Gold makes people do wild things. Ancient Egyptians melted it to decorate their dead. Sir Walter Raleigh searched for a lost golden city. Shiny flakes of it set off a 19th-century rush to California and ship captains never stop looking for it at the bottom of the sea. Today’s investors are wildly selling it, with 2013 marking the first yearly gold-price drop since 2000. After jumping sevenfold during a 12-year bull market — a run matched by only a handful of assets, including U.S. Treasuries and stamps — it’s wallowing near a three-year low, down about a third from its peak. Only silver and corn performed worse among commodities in 2013.
Gold’s time-honored appeal as a haven from financial storms sent it to a record of $1,921.15 an ounce in 2011. Investors sought safety from the threat of faster inflation and weaker currencies as governments printed money to stimulate flagging economies. As growth signs returned, equities rallied and the metal began to tumble. Gold’s rout hurt holders such as billionaire John Paulson, producers like Barrick Gold Corp. and the biggest owners, central banks. Investors sold as much from physically-backed gold exchange-traded products in 2013 as they bought in the previous three years combined.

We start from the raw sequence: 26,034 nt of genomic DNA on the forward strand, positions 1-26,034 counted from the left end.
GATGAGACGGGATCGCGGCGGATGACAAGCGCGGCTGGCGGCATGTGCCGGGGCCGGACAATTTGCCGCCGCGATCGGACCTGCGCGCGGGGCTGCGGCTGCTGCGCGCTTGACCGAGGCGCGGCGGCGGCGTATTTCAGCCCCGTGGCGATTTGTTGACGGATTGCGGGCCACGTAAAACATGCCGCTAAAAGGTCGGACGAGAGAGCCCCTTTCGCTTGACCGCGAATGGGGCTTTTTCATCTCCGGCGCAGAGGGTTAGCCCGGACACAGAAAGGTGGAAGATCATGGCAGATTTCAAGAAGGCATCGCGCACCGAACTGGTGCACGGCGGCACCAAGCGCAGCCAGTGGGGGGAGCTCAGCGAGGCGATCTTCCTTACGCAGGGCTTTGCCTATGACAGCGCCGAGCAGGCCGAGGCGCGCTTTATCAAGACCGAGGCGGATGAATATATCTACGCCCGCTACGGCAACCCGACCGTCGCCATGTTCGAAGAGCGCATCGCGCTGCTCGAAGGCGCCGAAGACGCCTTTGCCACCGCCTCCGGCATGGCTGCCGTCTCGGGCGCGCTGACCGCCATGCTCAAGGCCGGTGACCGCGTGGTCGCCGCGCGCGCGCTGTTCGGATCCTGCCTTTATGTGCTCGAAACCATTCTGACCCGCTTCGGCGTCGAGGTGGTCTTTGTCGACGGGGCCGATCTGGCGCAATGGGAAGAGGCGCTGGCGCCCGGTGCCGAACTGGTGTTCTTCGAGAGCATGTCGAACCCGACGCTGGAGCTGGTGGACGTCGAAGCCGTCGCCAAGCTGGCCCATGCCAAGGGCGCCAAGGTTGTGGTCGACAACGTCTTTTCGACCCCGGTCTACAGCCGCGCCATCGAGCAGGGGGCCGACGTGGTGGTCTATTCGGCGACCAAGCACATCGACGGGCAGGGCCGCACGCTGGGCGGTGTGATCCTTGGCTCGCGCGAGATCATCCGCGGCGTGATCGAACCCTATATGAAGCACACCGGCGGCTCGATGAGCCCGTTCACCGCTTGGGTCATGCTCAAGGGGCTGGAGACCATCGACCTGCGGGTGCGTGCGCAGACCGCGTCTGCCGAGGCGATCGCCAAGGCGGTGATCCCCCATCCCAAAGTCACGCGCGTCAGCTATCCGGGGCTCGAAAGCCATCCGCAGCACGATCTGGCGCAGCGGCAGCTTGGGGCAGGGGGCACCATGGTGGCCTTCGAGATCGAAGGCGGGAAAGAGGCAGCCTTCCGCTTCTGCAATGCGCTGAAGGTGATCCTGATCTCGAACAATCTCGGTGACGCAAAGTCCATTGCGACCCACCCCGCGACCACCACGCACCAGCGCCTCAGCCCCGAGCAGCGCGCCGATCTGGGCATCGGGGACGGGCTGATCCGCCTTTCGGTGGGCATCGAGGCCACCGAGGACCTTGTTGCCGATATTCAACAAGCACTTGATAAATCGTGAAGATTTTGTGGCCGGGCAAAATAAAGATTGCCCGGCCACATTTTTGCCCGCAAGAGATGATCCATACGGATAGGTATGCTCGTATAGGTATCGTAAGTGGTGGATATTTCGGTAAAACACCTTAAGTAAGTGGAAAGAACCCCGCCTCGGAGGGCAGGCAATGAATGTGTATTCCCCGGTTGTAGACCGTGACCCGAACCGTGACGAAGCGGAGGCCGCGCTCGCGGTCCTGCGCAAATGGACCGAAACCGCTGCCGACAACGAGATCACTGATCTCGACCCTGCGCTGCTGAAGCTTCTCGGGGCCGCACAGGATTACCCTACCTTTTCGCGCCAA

Discarded as a monetary system when the dollar’s peg to gold ended in the 1970s, it spiked to $850 in 1980. Prices slumped in the following two decades, spurring central banks around the world to shrink their reserves. When the financial crisis sent the metal higher in 2008, central banks started buying again. Investors flocked to gold-backed ETPs after the first one listed in 2003. Long-term bulls trusted an asset that governments can’t produce at will. Similar arguments are cited for the recent surge in popularity of Bitcoin, a virtual currency with limits on supply.
Is the latest fall of gold just another market cycle or a change in human appetites? Gold bears say the reasons for owning it are fading because inflation failed to quicken and economies and the dollar are strengthening. The U.S. Federal Reserve has started shrinking the bond-buying program it enacted to stimulate the economy, meaning it is confident the U.S. expansion will accelerate. Warren Buffett, the world’s most successful investor, has famously expressed his disdain for investing in gold. Bulls say consumer price gains are always possible and miners could produce less because output costs are rising. Falling prices may spur more demand from Asian nations as they get richer, as farmers keep gold for dowries and there are fewer alternatives there than in the west to store wealth.
The Reference Shelf
- Peter Bernstein, the late economic historian, explores the history of the metal in his book, “The Power of Gold.”
- Federal Reserve Chairman Ben S. Bernanke comments on understanding gold.
- The World Gold Council website has explanations of everything from the gold standard to central bank gold agreements.
- The British Museum’s “Beyond El Dorado” exhibition explores Colombian culture before Spanish arrival in the 16th century.
- Supply and demand figures.
- Industry facts and specifications.